Lewis, upon turning professional, registered and amateur record of 85-9. HBO Boxing credited him with a shorter amateur record of 75 wins (58 by knockout) and 7 losses. Of all losses on the record, Valeriy Abadz of the Soviet Union was the only opponent to stop Lewis in amateurs, in October 1986.


After winning the Olympic gold, Lewis was approached immediately by big-time American boxing promoters, including Bob Arum. However, he was not overly impressed by their contract offers and thought about signing a professional contract with a Toronto based promotion group. "I feel like a basketball player being scouted by scouts down in the States. I don't want anyone controlling me. These (offers) coming to me after the Olympics are mainly because I won the gold."


Regaining the WBC title

In his comeback fight, Lewis was given a chance to fight for the mandatory challenger position within the WBC and won it by knocking out American contender Lionel Butler. However, at the behest of promoter Don King, the WBC bypassed him and gave Mike Tyson the first chance at the title recently won by Briton Frank Bruno form Oliver McCall. Bruno had previously lost to both Lewis and Tyson.


Lewis had the number 1 contender's slot in the WBC rankings when he knocked out Australian Justin Fortune, then defeated former WBO Champion Tommy Morrison in October 1995, followed by Olympic gold medallist and former WBO champion Ray Mercer in a close majority decision in May 1996. Lewis successfully sued to force Tyson to make a mandatory defence of the WBC title against him. Lewis was offered a $13.5 million guarantee to fight Tyson to settle the lawsuit, but turned it down. This would have been Lewis's highest fight purse to date. Lewis accepted $4 million from Don King to step aside and allow Tyson to fight Bruce Seldon instead, he would fight Lewis next. After winning the WBA title from Seldon, Tyson relinquished the WBC title to fight Evander Holyfield instead. The WBC title was declared vacant. This set up a rematch between Lewis and McCall, who met on 7 February 1997 in Las Vegas for the WBC title.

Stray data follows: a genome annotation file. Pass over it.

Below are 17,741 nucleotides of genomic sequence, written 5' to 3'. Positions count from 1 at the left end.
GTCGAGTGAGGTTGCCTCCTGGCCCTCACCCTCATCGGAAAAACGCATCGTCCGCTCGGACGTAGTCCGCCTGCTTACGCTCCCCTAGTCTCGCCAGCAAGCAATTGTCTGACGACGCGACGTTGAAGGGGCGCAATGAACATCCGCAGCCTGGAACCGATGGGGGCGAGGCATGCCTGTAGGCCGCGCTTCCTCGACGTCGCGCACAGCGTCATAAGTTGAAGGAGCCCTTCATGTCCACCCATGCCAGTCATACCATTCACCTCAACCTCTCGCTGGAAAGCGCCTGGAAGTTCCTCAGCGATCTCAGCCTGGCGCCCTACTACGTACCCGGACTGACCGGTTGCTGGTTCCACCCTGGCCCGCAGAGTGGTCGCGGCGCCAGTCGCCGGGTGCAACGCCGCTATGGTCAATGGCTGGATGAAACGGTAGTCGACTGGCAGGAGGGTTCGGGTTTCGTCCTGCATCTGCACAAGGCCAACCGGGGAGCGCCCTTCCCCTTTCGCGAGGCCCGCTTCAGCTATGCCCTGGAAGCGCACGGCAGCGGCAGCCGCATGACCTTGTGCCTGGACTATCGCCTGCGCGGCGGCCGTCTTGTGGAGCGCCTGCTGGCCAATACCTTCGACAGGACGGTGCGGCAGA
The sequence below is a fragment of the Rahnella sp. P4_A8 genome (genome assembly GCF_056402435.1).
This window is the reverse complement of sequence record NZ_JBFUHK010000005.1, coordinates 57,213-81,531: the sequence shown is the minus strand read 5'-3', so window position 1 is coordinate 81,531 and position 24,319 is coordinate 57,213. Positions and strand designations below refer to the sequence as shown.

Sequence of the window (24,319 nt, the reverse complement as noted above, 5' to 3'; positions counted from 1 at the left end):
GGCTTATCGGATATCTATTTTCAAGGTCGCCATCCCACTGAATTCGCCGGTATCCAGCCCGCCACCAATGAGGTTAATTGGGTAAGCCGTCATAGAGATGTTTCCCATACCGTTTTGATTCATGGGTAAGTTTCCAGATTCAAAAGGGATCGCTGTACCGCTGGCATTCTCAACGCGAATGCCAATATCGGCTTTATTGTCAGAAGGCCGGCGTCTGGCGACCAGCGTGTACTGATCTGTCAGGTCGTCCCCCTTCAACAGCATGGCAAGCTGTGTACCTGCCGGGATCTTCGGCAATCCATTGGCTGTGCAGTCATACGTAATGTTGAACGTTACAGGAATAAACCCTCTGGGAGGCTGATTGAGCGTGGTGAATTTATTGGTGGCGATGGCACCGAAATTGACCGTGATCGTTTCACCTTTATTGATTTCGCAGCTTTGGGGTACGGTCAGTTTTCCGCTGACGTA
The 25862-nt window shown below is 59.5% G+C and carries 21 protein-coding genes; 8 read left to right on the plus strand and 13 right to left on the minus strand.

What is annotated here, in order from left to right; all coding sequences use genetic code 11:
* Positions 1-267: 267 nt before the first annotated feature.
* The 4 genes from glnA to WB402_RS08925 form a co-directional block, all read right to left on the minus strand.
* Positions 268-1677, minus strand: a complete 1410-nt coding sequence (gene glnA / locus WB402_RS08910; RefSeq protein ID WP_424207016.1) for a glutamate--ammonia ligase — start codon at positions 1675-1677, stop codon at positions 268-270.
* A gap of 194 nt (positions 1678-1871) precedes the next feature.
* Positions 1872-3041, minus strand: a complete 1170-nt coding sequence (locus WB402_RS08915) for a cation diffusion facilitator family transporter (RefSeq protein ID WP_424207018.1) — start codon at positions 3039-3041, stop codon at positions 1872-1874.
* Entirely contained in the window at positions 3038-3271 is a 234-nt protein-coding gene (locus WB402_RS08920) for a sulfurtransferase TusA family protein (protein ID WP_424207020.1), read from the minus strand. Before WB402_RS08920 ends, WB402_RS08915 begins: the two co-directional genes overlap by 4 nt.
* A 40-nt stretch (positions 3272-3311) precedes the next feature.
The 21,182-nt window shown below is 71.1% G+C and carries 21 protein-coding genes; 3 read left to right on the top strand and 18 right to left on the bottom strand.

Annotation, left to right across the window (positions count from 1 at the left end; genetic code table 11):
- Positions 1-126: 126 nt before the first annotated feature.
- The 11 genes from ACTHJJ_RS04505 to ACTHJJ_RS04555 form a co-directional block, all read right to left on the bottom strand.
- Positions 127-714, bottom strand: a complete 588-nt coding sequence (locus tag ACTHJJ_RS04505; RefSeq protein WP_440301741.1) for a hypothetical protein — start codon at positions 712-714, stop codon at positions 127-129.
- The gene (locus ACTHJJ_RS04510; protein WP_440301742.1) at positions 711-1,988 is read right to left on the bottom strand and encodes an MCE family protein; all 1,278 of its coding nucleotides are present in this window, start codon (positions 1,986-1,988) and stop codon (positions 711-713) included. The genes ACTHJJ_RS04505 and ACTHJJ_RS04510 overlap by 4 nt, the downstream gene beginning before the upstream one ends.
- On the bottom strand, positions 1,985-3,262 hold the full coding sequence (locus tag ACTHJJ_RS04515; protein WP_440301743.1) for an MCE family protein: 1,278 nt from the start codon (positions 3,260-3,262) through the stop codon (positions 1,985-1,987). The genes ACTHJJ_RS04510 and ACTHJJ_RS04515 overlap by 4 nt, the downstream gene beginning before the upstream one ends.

In one of the strangest fights in boxing history, McCall, who had lost the first three rounds, refused to box in the fourth and fifth rounds. He then began crying in the ring, forcing the referee to stop the fight and award Lewis the victory and the title. As newly recrowned WBC champion Lewis successfully defended the title in 1997 against fellow Briton and former WBO world champion Henry Akinwande, who was disqualified after five rounds for excessive clinching. Lewis then met Poland's Andrew Golota, whom he knocked out in the first round. Lewis retained the WBC world title in 1998 when he knocked out lineal champion Shannon Briggs, who had recently outpointed George Foreman in a controversial fight to win the lineal title in five rounds, and beat formerly undefeated European champion Zeljko Mavrovic from Croatia in a 12 round unanimous decision. Lewis stated in 2006 that his fight with Mavrovic was the most awkward win of his career.